The federal government should urgently revitalise the police force and restore its capacity to combat internal security
After a false start, the federal government eventually did the right thing last week by proscribing the Indigenous People of Biafra (IPOB), a separatist group that has been agitating for the separation of the South-east region from Nigeria. This is significant because it showed that the administration of President Muhammadu Buhari could be sensitive to informed public opinion and correct any error it might have made.
Following the clash between the IPOB activists and soldiers on a drill code-named Python Dance in Umuahia in Abia State, the military had declared the group a terrorist organisation. Moments after the declaration, the governors of the five states in the South-east rose from a meeting, announcing the proscription of the group. However, not a few social critics felt that the steps taken by the military and the governors were unlawful and unconstitutional being in contravention of the Terrorism (Prevention) Act 2011, which stipulates the conditions and procedures for classifying and declaring a person or an organisation as a terrorist.
The lesson from it all is that government must never resort to self-help, particularly in dealing with citizens no matter the extent of their deviant conduct. Indeed, government must, at all times, act according to law if it intends to have the moral authority to govern and call citizens to order. The eventual presidential proclamation of IPOB as a terrorist group and its affirmation by the Federal High Court, Abuja on the request of the Attorney-General of the Federation and Minister of Justice, Mr. Abubakar Malami, is, therefore, commendable.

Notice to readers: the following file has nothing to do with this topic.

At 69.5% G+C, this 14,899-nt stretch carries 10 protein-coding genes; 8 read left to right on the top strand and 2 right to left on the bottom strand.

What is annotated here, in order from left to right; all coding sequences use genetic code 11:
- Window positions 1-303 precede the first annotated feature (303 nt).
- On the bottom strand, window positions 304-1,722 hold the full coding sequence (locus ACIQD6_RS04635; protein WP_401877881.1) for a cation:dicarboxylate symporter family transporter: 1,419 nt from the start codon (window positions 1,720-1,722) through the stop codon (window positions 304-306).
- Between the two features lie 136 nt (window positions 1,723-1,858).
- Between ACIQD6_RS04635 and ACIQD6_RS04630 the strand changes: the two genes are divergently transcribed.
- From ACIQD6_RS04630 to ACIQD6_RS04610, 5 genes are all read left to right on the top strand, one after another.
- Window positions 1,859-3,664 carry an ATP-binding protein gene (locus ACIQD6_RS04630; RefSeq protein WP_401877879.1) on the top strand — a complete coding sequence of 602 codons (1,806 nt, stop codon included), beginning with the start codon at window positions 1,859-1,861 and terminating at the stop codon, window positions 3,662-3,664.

Without a doubt, the utterances and activities of the group and its leader, Mr Nnamdi Kanu, had become irresponsible and capable of undermining national security. Kanu had not only abused his right to free expression with hate speech, he obviously crossed the national red line when he began to talk about and created the Biafran Security Service, Biafran National Guard and the likes. The obstruction of movement of troops on a legitimate, even if questionable professional exercise, was an open affront to the authority of the Nigerian state. Certainly no government would accept that.
However, we believe that government needs to put its act together to avoid these sorts of missteps in future by developing a more effective strategy for coordinating its interrelated agencies. The more important lesson of the clash between IPOB and the military is the need to urgently review the increasing military involvement in the management of internal security challenges in the country and design a clear exit strategy for the organisation whose primary mandate is to defend the territorial integrity of Nigeria.
Over the years, the Nigeria Police Force that has the constitutional mandate for internal security has had its capacity to carry out its responsibility circumscribed by long years of military rule, which by a deliberate suppressive policy stripped the force of its ability to bite. If the military did that in order to suppress the ability of the police to act as a counter force, it is difficult to understand why over 18 years of unbroken democratic governance has failed to restore its (police) capacity to deal with internal security challenges.
Yet, the military’s continued participation in internal security operations could only engender persistent tension between it and the citizens, essentially because it is trained to repel external enemy army and not the civil populace. This perhaps explains the brutality meted out to some IPOB members arrested by the military, an action that revolted the sensibility of many Nigerians and people around the world who rightly felt that the treatment was inhuman. The way forward is for the federal government to urgently revitalise the police force and restore its competence to handle internal security operations as envisaged by the 1999 Constitution (as amended).
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